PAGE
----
Autoradiographic Examination of Behaviorally Induced Changes in the Protein and Nucleic Acid Metabolism of the Brain

  • Joseph Altman


When a peripheral nerve or central nervous tract is cut, the cell bodies of the severed axons undergo a complex of pathological changes referred to as retrograde degeneration. Among other things, retrograde degeneration is characterized by the dispersion or dissolution of the chromatin material in the soma of nerve cells, called chromatolysis. Chromatolytic changes in neurons are most easily demonstrated histologically with Nissl stains. Soon after the introduction toward the end of the last century of various Nissl stains as an aid for the microscopic investigation of normal, pathological, and experimental brain tissue, it was also discovered that, under certain conditions, chromatolytic changes would occur in nerve cells that were not directly traumatized. Thus, following sectioning of a fiber tract, chromatolytic changes may be observed in those nerve cells which have synaptic relationships with, or receive their signal input from, the severed fiber tract. This is the phenomenon of transneuronal degeneration, which is most easily obtained in cells of the lateral geniculate nucleus some time after removal of the eye or cutting of the optic nerve.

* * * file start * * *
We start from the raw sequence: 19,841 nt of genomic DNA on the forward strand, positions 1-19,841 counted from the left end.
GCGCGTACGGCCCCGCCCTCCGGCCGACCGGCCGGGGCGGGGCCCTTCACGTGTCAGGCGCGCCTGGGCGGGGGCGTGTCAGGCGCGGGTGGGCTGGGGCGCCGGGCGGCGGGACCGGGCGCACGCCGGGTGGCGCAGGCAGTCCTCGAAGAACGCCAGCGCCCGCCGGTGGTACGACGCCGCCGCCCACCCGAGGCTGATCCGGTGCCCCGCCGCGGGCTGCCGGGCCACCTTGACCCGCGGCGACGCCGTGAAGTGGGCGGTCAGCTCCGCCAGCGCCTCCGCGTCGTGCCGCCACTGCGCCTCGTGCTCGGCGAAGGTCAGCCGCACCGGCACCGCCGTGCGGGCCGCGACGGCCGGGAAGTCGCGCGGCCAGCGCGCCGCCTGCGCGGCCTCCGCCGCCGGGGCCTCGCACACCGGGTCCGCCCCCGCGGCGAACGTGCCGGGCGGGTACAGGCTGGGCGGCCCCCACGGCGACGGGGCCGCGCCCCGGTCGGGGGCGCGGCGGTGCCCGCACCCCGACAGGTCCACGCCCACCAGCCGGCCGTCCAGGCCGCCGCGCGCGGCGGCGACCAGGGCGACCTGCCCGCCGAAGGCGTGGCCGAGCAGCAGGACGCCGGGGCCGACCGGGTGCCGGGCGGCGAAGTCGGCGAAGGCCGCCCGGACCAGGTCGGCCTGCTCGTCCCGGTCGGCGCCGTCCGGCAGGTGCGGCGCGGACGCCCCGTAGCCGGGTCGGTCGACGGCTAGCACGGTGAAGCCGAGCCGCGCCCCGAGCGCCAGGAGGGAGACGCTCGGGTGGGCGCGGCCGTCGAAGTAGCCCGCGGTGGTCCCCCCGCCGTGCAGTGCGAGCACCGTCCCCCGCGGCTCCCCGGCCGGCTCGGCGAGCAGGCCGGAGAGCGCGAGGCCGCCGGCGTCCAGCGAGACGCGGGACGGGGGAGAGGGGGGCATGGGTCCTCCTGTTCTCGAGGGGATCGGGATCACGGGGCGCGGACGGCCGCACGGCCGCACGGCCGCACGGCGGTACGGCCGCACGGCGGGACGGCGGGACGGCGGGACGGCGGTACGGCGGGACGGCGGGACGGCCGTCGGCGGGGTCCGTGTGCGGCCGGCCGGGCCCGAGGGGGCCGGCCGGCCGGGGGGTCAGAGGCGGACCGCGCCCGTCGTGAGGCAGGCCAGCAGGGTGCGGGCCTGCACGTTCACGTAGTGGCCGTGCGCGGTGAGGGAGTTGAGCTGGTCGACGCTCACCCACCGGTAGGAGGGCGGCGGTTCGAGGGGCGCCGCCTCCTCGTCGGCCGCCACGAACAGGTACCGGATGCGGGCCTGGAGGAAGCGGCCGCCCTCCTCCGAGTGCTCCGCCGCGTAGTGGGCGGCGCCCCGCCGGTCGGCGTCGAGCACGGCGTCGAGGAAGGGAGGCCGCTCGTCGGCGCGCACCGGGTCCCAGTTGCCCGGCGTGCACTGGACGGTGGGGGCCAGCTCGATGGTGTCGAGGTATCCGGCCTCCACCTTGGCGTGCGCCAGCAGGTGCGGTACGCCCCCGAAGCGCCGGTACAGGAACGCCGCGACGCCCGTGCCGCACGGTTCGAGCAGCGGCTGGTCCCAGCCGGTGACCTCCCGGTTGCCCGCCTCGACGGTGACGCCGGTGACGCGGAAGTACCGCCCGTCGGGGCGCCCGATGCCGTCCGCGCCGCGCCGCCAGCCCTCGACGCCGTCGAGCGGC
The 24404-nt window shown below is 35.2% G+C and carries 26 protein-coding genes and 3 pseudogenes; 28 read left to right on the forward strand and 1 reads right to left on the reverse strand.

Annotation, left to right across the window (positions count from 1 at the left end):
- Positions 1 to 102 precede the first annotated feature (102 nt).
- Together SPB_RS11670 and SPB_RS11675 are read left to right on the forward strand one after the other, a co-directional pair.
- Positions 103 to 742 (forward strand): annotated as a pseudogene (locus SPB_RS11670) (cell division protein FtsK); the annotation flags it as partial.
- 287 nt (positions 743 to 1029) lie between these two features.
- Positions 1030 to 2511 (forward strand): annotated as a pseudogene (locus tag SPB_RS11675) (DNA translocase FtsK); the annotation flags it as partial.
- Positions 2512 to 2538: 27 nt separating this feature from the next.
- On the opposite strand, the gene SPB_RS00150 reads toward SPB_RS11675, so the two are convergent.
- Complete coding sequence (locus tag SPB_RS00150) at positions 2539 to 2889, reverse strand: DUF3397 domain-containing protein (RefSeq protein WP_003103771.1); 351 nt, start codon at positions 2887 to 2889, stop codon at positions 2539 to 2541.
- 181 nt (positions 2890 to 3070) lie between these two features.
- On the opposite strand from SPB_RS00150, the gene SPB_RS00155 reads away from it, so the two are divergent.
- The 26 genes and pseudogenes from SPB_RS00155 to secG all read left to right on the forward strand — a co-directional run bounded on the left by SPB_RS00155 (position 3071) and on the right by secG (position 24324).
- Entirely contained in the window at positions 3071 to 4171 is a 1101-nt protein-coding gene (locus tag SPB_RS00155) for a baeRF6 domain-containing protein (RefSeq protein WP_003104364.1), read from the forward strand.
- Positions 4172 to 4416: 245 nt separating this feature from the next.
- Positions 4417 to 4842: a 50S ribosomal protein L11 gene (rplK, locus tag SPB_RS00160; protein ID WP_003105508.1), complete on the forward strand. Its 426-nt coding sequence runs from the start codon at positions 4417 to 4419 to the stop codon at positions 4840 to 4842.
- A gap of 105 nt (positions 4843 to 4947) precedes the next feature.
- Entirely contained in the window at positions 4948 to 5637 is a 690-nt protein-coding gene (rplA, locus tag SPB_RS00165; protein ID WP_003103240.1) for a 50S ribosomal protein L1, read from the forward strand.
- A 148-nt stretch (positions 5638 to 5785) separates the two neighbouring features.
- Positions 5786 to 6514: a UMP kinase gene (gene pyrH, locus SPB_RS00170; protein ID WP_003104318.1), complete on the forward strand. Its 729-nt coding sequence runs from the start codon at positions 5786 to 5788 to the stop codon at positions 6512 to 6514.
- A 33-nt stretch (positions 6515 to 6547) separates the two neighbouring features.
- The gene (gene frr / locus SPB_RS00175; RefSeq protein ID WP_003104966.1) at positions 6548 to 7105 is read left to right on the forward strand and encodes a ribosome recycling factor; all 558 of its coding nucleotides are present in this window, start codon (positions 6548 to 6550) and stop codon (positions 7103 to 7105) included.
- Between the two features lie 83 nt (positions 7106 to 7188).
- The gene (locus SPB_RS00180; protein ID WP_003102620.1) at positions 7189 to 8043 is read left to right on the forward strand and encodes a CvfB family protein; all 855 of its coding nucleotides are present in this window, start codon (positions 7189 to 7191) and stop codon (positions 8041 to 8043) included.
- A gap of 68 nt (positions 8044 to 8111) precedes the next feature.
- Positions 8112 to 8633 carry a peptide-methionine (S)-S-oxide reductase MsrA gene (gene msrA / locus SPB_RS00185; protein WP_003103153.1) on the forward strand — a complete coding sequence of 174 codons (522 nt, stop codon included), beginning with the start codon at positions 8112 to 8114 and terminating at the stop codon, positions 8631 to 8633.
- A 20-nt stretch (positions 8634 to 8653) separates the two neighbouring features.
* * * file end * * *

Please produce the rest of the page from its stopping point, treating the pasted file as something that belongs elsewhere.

Granule Cell Olfactory Bulb Dentate Gyrus Lateral Ventricle Granular Layer 
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© Meredith Corporation 1972

Authors and Affiliations

  • Joseph Altman
    • 1
  1. 1.Purdue UniversityLafayetteUSA

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